pied adj : having sections or patches colored differently and usually brightly; "a jester dressed in motley"; "the painted desert"; "a particolored dress"; "a piebald horse"; "pied daisies" [syn: motley, calico, multicolor, multicolour, multicolored, multicoloured, painted, particolored, particoloured, piebald, varicolored, varicoloured]
- Rhymes with: -aɪd
Etymologypes. Compare Catalan peu, Esperanto piedo, Ido pedo, Interlingua pede, Italian piede, Latin pes, Latvian pēda, Lithuanian pėdės, Portuguese pé, Sardinian pei, Spanish pie.
- /pje/, /pje/
A piebald is an animal, especially a horse, that has a spotting pattern of large white and black patches. The colour of the horse's skin underneath its coat is both black (under the black patches of hair) and pink (under the white patches). This alternating colour pattern is irregular and asymmetrical. Other than colour, it is similar in appearance to the skewbald pattern. Some animals also exhibit colouration of the irises of the eye that match the surrounding skin (blue eyes for pink skin, brown for dark). The underlying genetic cause is related to a condition known as leucism.
Piebald horsesIn British English piebald (black and white) and skewbald (brown and white) are together known as coloured. In North American English, the term for all large spotted colouring is pinto, with the specialized term "paint" referring specifically to a breed of horse with American Quarter Horse or Thoroughbred bloodlines in addition to being spotted, whereas pinto refers to a spotted horse of any breed. Americans usually describe the colour shade of a pinto literally: black and white, brown and white, or bay and white.
Genetically, a piebald horse begins with a black base coat colour, and then the horse also has an allele for one of three basic spotting patterns overlaying the base colour. The most common coloured spotting pattern is called tobiano, and is a dominant gene. Tobiano creates spots that are large and rounded, usually with a somewhat vertical orientation, with white that usually crosses the back of the horse, white on the legs, with the head mostly dark. Two less common spotting genes are the overo gene, that creates a mostly dark, jagged spotting with a horizontal orientation, white on the head, but dark or minimally marked legs. The sabino pattern can be very minimal, usually adding white that runs up the legs onto the belly or flanks, with "lacy" or roaning at the edge of the white, plus white on the head that either extendings past the eye, over the chin, or both. The genetics of overo and sabino are not yet fully understood, but they have recessive characteristics and can appear in the offspring of two solid-coloured parents, whereas a tobiano must always have at least one tobiano parent.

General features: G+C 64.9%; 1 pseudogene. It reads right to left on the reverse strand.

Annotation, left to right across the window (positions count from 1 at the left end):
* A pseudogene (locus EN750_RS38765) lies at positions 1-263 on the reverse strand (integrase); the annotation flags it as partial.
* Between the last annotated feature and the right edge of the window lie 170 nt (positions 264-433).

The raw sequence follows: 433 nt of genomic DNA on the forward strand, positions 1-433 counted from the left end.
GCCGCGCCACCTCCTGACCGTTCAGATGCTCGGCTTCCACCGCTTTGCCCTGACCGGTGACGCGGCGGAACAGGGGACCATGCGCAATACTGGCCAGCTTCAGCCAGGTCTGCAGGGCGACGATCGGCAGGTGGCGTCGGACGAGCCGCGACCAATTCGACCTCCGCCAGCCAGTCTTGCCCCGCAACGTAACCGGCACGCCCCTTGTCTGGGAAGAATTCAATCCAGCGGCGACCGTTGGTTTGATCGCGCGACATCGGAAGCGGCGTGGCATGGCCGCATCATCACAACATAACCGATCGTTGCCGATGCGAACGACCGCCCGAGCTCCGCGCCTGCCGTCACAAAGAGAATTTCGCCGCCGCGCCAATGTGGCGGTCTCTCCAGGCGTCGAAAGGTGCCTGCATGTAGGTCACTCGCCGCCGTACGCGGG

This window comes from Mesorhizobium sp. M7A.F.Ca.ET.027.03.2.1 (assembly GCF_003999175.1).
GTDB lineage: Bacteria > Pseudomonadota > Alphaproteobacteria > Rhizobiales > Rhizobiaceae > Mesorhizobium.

Piebald in other animals
Dogs, Birds, cats, pigs, dairy cattle and many other animal species may also be "pied" or piebald. Snakes, especially Ball Pythons, may also exhibit seemingly varying patches of completely pigmentless scales along with patches of pigmented scales. The term was used in The Conservationist by Nadine Gordimer when referring to kingfishers.
The bald eagle derived its name from the word "piebald", in reference to its white head and tail contrasting with its its dark body.
- "Introduction to Coat Color Genetics" from Veterinary Genetics Laboratory, School of Veterinary Medicine, University of California, Davis. Web Site accessed January 12, 2008